I used to think soup was a weekend-only dinner because, somewhere along the way, I learned that soup, in order to be any good, had to be cooked a long time. Then one night a few years back I threw together a few meatballs, boxed chicken stock, canned tomatoes, spices and some orzo I had in the pantry. And – voila! – I had soup on a week night my fam loved and my view of soup changed forever.
I don’t know where I got this crazy idea that soup was a time-intensive job but the ditching of that belief has opened up many new week night dinners for me. True, I’m not likely to make chicken noodle soup in August but here in Florida we have at least 5 months where soups are accepted.
Fast Weeknight Chicken Noodle Soup Recipe Method
Salt and pepper a chicken breast and bake on a foil-lined pan in your oven or toaster oven at 350 degrees for 30 minutes. Remove and let rest and cool.
Chop 1 onion, 2 cloves of garlic (or 2 tbs pre-minced garlic), 2 stalks of celery and two carrots (peeled) roughly (mirepoix)
Sautee/sweat mirepoix in 2 tbs. each of butter and olive oil
Add 32 oz boxed or canned chicken stock to mirepoix. Bring to a boil. Add uncooked wide noodles or orzo to stock. Cook until tender.
Chop cooled chicken into bite-sized pieces. Add to stock. Heat thoroughly, correct seasonings and serve.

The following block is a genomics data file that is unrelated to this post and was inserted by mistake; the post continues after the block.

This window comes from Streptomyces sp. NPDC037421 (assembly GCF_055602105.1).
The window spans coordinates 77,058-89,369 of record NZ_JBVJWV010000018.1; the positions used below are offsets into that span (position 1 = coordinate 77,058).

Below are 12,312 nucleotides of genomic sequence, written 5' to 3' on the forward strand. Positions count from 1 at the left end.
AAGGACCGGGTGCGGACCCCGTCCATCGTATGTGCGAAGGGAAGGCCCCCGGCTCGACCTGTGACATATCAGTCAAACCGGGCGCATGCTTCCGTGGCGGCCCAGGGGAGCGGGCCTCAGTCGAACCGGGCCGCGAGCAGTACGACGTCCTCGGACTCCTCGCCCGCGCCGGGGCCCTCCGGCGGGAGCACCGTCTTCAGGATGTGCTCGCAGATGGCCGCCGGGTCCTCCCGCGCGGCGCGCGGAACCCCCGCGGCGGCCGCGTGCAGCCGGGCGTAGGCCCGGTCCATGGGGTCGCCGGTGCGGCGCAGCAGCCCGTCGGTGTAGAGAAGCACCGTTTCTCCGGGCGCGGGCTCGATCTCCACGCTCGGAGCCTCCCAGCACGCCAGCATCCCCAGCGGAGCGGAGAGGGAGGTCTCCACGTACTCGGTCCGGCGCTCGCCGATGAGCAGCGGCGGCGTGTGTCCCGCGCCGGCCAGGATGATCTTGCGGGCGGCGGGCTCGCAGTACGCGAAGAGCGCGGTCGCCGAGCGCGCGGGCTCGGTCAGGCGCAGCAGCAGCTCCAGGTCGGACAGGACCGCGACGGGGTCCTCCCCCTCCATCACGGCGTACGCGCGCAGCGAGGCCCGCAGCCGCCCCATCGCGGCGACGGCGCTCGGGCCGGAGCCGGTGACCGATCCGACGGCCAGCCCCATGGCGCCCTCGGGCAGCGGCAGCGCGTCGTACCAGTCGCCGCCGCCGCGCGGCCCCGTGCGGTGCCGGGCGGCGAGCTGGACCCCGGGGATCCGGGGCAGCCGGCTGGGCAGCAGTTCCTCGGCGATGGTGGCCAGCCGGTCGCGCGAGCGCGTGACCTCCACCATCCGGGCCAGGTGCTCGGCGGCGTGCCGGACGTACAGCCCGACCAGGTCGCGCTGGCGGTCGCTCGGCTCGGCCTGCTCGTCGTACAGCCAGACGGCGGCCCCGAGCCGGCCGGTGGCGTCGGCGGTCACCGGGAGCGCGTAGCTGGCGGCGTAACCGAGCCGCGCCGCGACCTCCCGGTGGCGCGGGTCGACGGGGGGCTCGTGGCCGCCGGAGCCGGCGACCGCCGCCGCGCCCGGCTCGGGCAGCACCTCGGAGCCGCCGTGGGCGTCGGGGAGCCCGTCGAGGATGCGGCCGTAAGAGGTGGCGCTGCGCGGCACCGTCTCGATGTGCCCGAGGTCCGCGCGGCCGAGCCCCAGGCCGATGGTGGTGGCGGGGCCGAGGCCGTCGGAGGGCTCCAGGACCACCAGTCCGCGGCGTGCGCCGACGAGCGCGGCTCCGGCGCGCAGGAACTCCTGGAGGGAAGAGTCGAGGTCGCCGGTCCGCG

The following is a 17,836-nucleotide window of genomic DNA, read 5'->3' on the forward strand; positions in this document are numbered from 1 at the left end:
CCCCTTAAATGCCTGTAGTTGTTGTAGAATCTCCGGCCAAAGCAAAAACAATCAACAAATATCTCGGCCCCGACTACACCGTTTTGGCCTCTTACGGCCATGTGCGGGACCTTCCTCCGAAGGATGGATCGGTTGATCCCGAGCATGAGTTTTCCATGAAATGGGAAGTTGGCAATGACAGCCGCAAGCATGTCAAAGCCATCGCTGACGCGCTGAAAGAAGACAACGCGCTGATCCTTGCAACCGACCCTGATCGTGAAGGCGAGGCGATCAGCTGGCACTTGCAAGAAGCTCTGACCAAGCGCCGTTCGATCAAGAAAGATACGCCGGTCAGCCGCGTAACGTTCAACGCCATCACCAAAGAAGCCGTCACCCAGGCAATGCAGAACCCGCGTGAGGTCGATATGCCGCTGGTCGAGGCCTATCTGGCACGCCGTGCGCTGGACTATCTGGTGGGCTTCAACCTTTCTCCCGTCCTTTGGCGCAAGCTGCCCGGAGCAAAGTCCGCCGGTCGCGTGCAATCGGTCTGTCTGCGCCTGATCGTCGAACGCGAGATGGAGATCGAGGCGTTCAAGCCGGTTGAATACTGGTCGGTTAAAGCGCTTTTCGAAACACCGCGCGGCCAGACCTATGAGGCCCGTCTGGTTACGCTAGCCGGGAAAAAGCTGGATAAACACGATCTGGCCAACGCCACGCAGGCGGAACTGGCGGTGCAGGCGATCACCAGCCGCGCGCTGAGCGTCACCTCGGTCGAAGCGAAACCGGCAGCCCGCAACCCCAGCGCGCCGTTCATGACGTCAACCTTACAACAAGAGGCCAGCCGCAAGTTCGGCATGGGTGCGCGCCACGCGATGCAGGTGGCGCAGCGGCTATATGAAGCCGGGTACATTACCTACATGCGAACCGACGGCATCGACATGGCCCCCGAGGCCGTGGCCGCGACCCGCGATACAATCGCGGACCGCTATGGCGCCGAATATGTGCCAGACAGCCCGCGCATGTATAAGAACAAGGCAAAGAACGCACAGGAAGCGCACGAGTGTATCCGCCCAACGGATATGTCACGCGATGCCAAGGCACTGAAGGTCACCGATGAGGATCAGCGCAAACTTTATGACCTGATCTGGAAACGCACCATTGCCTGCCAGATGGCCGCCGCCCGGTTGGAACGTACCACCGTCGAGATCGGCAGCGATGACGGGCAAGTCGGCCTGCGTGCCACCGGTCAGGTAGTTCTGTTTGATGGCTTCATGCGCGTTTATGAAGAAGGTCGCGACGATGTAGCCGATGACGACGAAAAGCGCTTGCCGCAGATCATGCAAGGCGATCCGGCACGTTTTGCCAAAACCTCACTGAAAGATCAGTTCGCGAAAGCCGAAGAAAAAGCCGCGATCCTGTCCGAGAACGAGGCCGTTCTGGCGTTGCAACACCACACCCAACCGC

Back to soup being time-intensive. I think I used to apply more of an all-or-nothing approach to cooking that I have let go. Many years ago I eschewed soup because I would not use canned or boxed stock and the only times I made soup were when I created my own stock from a bird, pig or cow that I myself cooked. After the meat was cooked I rendered its contents down with onion, celery and carrot. The house smelled great but it took all day. And that was just for stock. Making stock is one of those things every cook should do at least once if only to understand the depth of all its components married together. But when the dinner hour is looming no one has time for that. It’s to the can or box I go for stock.
Purists will laugh and blow this off but I’m finished with being a purist and I’m finished with being perfect. Making dinner at home after work is finding the middle of “all” and “nothing.” To me, “all” equals homemade stock and “nothing” equals opening a can of Campbell’s. Cooking, just like life, is living somewhere in the middle.
That “somewhere is the middle” is the chicken noodle soup I made last night which started with mirepoix (fancy word for onions, celery and carrots sweated in butter) baked chicken breast made in my toaster oven, boxed stock and noodles. I encourage you to cook at home but don’t kill yourself. Instead kill the word “perfect” from your vocabulary altogether. Kill it. Totally. Find sane cooking somewhere in the middle and enjoy real food that you prepared in your kitchen.